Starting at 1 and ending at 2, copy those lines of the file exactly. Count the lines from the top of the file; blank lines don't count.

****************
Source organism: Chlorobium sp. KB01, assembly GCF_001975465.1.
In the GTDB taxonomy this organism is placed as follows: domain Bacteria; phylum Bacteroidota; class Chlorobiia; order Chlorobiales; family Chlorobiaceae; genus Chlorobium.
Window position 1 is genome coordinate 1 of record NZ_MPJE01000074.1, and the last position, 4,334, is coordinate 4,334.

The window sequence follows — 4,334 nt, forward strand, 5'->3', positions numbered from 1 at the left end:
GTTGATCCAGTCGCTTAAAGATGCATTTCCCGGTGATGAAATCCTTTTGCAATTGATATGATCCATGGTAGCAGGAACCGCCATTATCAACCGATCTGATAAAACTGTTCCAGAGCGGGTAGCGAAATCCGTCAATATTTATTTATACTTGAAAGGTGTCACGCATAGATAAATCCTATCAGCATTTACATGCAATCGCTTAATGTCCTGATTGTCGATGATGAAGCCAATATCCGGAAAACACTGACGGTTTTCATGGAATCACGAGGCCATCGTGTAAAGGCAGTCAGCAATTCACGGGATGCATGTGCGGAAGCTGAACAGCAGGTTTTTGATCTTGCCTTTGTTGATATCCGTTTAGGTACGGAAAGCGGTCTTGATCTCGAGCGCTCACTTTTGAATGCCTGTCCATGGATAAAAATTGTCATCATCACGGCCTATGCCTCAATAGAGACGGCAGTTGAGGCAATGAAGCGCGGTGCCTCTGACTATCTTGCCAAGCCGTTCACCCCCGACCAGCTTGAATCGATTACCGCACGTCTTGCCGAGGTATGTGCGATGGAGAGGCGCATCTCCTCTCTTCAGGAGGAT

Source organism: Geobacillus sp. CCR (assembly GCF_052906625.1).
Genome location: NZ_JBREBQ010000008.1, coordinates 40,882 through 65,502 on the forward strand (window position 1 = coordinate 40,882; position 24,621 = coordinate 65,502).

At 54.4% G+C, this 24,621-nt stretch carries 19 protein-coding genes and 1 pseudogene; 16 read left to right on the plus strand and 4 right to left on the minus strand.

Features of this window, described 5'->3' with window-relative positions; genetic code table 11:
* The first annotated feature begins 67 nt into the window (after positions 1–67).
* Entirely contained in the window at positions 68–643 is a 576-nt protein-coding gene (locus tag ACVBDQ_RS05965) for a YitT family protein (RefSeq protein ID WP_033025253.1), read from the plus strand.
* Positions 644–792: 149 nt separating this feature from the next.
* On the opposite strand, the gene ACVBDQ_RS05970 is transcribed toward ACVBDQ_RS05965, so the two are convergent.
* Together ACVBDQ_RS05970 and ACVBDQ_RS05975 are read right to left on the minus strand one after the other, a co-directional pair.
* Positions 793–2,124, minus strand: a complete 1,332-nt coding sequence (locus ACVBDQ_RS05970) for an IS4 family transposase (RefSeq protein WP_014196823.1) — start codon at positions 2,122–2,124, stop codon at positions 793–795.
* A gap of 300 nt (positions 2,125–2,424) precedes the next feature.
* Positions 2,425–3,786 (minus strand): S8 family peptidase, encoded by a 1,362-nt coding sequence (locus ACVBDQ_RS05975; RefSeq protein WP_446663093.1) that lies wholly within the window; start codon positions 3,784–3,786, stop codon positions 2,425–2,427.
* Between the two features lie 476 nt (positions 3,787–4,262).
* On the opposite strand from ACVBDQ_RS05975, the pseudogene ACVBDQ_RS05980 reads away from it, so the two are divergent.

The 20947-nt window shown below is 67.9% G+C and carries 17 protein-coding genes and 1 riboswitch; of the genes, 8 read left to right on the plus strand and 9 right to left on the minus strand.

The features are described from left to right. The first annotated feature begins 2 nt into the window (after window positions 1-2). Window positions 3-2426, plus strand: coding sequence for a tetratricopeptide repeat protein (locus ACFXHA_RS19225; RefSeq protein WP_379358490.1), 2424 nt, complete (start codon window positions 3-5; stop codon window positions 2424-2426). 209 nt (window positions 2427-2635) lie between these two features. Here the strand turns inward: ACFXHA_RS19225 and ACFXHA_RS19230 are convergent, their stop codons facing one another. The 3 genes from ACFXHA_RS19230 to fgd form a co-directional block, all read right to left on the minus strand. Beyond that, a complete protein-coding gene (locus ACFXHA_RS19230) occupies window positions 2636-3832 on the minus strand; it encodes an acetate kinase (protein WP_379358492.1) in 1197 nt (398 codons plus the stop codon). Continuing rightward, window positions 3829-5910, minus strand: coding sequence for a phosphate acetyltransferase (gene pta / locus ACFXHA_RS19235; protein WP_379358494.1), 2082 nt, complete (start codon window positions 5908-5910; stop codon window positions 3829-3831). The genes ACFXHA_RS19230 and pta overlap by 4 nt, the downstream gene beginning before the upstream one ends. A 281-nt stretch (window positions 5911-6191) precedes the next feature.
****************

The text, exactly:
Source organism: Chlorobium sp. KB01, assembly GCF_001975465.1.
In the GTDB taxonomy this organism is placed as follows: domain Bacteria; phylum Bacteroidota; class Chlorobiia; order Chlorobiales; family Chlorobiaceae; genus Chlorobium.